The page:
8. Eric Decker, Tennessee Titans (current ADP: WR 38): Doubling down here ... if I'm going to be right on Mariota, it will be because his connection with Decker is as good as the numbers suggest. Since 2012, Decker has been among the most consistent wideouts in the NFL and is averaging 82 catches, 1,116 yards, and 10.6 touchdowns per 16 games. That's his average ... not his ceiling. The combination of high floor and ceiling is impossible to match at this point in the draft. Sign me up.
9. Jack Doyle, Indianapolis Colts (current ADP: TE13): I've talked him up a ton this preseason. We got a glimpse of Doyle's upside in Weeks 1-7 last season (when he was fourth among TEs in fantasy points) and with Dwayne Allen no longer eating up the red zone looks, Doyle has tons of potential with a quarterback and offensive coordinator that both love to utilize the tight end.
10. Austin Hooper, Atlanta Falcons (current ADP: TE20): As Matt Ryan got even more comfortable in Kyle Shanahan's offense last season and Alex Mack helped solidify the offensive line, a funny thing happened. The Falcons started using the tight ends, as they accounted for 10 scores, twice as many as they tallied the previous two seasons combined. I'm not sure Hooper gets all of that action, but there's no more Jacob Tamme, and after a Super Bowl in which Hooper scored a touchdown, he might not get to top 10, but he will easily beat his current ADP.
List 2: Ten leftover stats from my "100 Facts" column, among my favorites to write every year
1. Jamison Crowder ranked fifth in fantasy points scored from the slot last season. Pierre Garcon and DeSean Jackson accounted for 47.9 percent of non-Crowder Redskins fantasy points from the slot last season and are no longer in Washington.
2. Carson Wentz threw more passes than anyone in the second half of last season. The Eagles added Alshon Jeffery, Torrey Smith and get Lane Johnson back on the offensive line for the full season. His current ADP is QB16.
3. Bilal Powell was fourth in running back receptions last season. And he ranked third in yards per carry AFTER first contact.
4. In his first season with Sam Bradford, Kyle Rudolph caught 14 passes in the red zone. In the past five seasons, the only TEs with more such catches in a single season are Jimmy Graham, Jordan Reed and Tony Gonzalez.
5. There were only four players in the league who saw more targets than T.Y. Hilton last season.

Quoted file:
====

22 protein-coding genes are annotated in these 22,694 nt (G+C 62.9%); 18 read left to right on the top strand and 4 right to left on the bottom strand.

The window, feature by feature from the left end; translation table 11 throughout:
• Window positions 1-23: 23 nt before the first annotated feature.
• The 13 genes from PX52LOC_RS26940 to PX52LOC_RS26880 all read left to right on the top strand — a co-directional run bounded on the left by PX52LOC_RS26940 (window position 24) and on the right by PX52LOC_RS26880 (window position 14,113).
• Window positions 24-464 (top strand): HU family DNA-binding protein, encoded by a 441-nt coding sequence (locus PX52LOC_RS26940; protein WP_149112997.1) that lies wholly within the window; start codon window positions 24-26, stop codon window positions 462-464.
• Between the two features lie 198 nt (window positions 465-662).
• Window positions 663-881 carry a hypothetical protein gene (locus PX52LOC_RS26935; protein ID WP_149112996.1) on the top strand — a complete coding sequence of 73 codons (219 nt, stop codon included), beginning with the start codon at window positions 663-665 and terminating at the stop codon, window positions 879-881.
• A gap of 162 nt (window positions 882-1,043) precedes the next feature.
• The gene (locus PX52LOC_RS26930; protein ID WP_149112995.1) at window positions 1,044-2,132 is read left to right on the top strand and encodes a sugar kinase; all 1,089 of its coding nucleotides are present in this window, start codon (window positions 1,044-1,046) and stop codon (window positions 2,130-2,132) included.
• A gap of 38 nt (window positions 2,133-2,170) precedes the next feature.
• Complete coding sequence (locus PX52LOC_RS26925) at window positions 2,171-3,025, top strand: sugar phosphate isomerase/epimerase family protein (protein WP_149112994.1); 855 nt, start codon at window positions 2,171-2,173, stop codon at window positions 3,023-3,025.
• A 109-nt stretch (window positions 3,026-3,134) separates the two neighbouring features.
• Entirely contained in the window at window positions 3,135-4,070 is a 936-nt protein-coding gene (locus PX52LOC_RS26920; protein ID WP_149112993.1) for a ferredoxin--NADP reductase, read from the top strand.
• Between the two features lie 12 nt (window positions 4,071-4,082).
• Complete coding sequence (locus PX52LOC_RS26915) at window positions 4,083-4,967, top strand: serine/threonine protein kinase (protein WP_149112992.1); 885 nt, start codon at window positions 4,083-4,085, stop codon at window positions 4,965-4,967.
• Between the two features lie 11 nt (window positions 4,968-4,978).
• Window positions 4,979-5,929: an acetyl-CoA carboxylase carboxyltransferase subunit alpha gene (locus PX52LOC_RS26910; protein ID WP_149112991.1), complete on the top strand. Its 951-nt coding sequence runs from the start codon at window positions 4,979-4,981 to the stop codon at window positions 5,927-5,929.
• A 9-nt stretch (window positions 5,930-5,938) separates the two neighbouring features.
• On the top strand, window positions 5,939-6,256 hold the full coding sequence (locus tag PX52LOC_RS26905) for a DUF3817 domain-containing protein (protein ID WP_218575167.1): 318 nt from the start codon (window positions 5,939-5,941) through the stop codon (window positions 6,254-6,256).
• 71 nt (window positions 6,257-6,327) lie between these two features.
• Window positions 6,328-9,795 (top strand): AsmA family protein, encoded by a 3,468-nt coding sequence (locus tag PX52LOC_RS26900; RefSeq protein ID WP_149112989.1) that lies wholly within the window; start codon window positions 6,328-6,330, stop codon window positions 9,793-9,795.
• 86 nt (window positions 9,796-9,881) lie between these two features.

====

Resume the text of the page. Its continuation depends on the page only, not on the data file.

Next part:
5a. But there were 49 players who saw more looks in goal-to-go situations.
6. The Broncos graded out 27th in pass protection, 30th (which means third highest) in off-target percentage and took fewer snaps than the average team last season. Demaryius Thomas still caught 90 balls for 1,083 yards and five scores (his fifth straight season reaching all of those thresholds) on his way to a WR16 finish in PPR leagues.
7. During the past five seasons, no rookie TE has scored more PPR points than Tim Wright. Wright's 141.3 points as a rookie in 2013 would have ranked as TE15 last season. In theory, Evan Engram (TE14) and O.J. Howard (TE15) would have to produce the best season by a rookie TE since Rob Gronkowski in 2010 to make good on their ADPs.
7a. Gronkowski produced 154.6 points as a rookie in 2010. That would have ranked as TE11 last season.
8. During the past three years, the second-most-targeted Green Bay Packer is averaging 1,058 yards and 11 touchdowns per season.
9. In the past two seasons, Tyler Eifert has missed 11 games. He still leads all tight ends in that time frame with 18 TDs. His current ADP is TE8.
10. If you remove Julio Jones' 300-yard, 48-point game from Week 4 last season, he averaged 16.3 fantasy points per game (FPPG) in PPR last season in 13 games (he missed two because of injury). His 211.9 total points he scored outside of the 300-yard game would have ranked just ahead of WR22 Rishard Matthews' 211.5. If, instead of the 300-yard game, you gave Jones the 16.3 FPPG he averaged in the other 13 games, his 228.2 total points would have been just better than WR16 Demaryius Thomas (226.3). On a per-game basis, that 16.3 average would have ranked just ahead of WR9 Doug Baldwin's 15.85.
List 3: Ten rookies I would take, in order, in dynasty leagues
1. Joe Mixon, RB, Cincinnati Bengals
2. Leonard Fournette, RB, Jacksonville Jaguars
3. Christian McCaffrey, RB, Carolina Panthers
4. Corey Davis, WR, Tennessee Titans
5. Kareem Hunt, RB, Kansas City Chiefs
6. Mike Williams, WR, Los Angeles Chargers
7. Dalvin Cook, RB, Minnesota Vikings
8. O.J. Howard, TE, Tampa Bay Buccaneers
9. John Ross, WR, Cincinnati Bengals
10. Zay Jones, WR, Buffalo Bills
List 4: The 10 best fantasy team names (that I can print!) I've heard this year. These are all from the amazing community on my Fantasy Life app.